What does #DevOps mean to the roles of Change & Release managers?
One of our team raised this question in our internal #DevOps Slack channel this week and it sparked off an interesting discussion that we thought was worth sharing with a wider audience.
Firstly, let’s start with one of my favourite definitions of DevOps:
Now that’s a bit tongue in cheek, obviously, as the scope of DevOps in a CALMS model world is probably wider than just that but it’s not a bad way to start explaining it to someone from a long-term ITIL background.
They (should) know that a Standard Change is:
“Standard Changes are pre-approved changes that are considered relatively low risk, are performed frequently, and follow a documented (and Change Management approved) process.
Think standard, as in, ‘done according to the approved, standard processes.”
If we break that down into the 3 main parts we get:
- “relatively low risk” – DevOps reduces the risks via automation, test-driven development (of application AND infrastructure code), rapid detection of issues via enhanced monitoring and robust rollback.
- “are performed frequently” – this is a key tenet of DevOps… if it’s painful, do it more often, learn to do it better and stop trying to hide the pain away!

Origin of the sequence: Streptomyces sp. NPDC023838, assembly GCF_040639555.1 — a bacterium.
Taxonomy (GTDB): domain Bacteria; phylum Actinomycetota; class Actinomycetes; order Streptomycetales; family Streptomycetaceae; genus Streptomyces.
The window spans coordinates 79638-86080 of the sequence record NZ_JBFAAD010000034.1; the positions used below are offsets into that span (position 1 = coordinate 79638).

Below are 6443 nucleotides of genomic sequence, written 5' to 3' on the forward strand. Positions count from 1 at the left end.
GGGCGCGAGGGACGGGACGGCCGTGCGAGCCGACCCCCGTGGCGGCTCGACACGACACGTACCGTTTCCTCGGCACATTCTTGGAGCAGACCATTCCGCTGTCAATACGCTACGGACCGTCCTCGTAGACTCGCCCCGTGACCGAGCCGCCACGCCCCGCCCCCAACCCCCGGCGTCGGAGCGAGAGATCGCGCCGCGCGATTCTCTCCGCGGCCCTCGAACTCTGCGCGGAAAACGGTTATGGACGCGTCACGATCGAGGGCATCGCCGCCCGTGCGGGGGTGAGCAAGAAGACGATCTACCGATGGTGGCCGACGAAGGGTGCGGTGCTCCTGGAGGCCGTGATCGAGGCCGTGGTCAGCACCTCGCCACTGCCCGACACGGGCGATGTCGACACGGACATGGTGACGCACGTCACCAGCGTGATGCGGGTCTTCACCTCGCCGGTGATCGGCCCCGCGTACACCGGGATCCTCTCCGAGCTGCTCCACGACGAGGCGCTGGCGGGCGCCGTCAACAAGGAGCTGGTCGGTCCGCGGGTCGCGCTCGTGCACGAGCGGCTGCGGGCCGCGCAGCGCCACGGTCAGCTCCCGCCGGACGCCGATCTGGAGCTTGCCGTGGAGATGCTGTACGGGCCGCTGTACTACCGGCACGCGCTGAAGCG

- “follow a documented (and Change Management approved) process” – DevOps is about build robust digital supply chains. This is your highly automated, end-to-end process for software development, testing, deployment and support and as part of that we are building in the necessary checks and balances required for compliance to change management processes. It’s just instead of having reams of documentation the automated workflow *IS* the documented process.
This starts to point us in the direction of how the role of the Change & Release Manager will change over time.
In the same way that the role of IT Operations will become more like Process Engineering in a factory the role of Change & Release Management will start to focus on more on the digital supply chain & software production line rather than trying to inspect every single package that flows along that pipeline.
In this way they become more like quality control engineers in that their job becomes to work with the process engineers to design the pipeline in such a way that what comes out the other end meets the quality, risk and compliance criteria to be considered a “Standard Change”.
They also need to move towards more sampling-based, audit-style approach for ensuring that people aren’t skipping steps and gaming the systems.
For example, if the approved process says that all changes must pass automated regression testing they might periodically pick one release and review that the regression suite was actually testing meaningful cases and hadn’t been replaced with a return:true; because no-one could be bothered to keep it up do date.
Similarly, if the process mandates “separation of duties” they could check so see that the person who initiates a change (via the pipeline) isn’t also in the same role required to approve the Jira ticket that Jenkin’s checks to see if that release can be deployed to Live.
The overall goal here is to move towards a “High Trust Culture” but keeping in mind the mantra of “Trust, but Verify” they need to work with DevOps to ensure the appropriate checks and balances.
That, and never, ever invite me to a CAB meeting, ever again.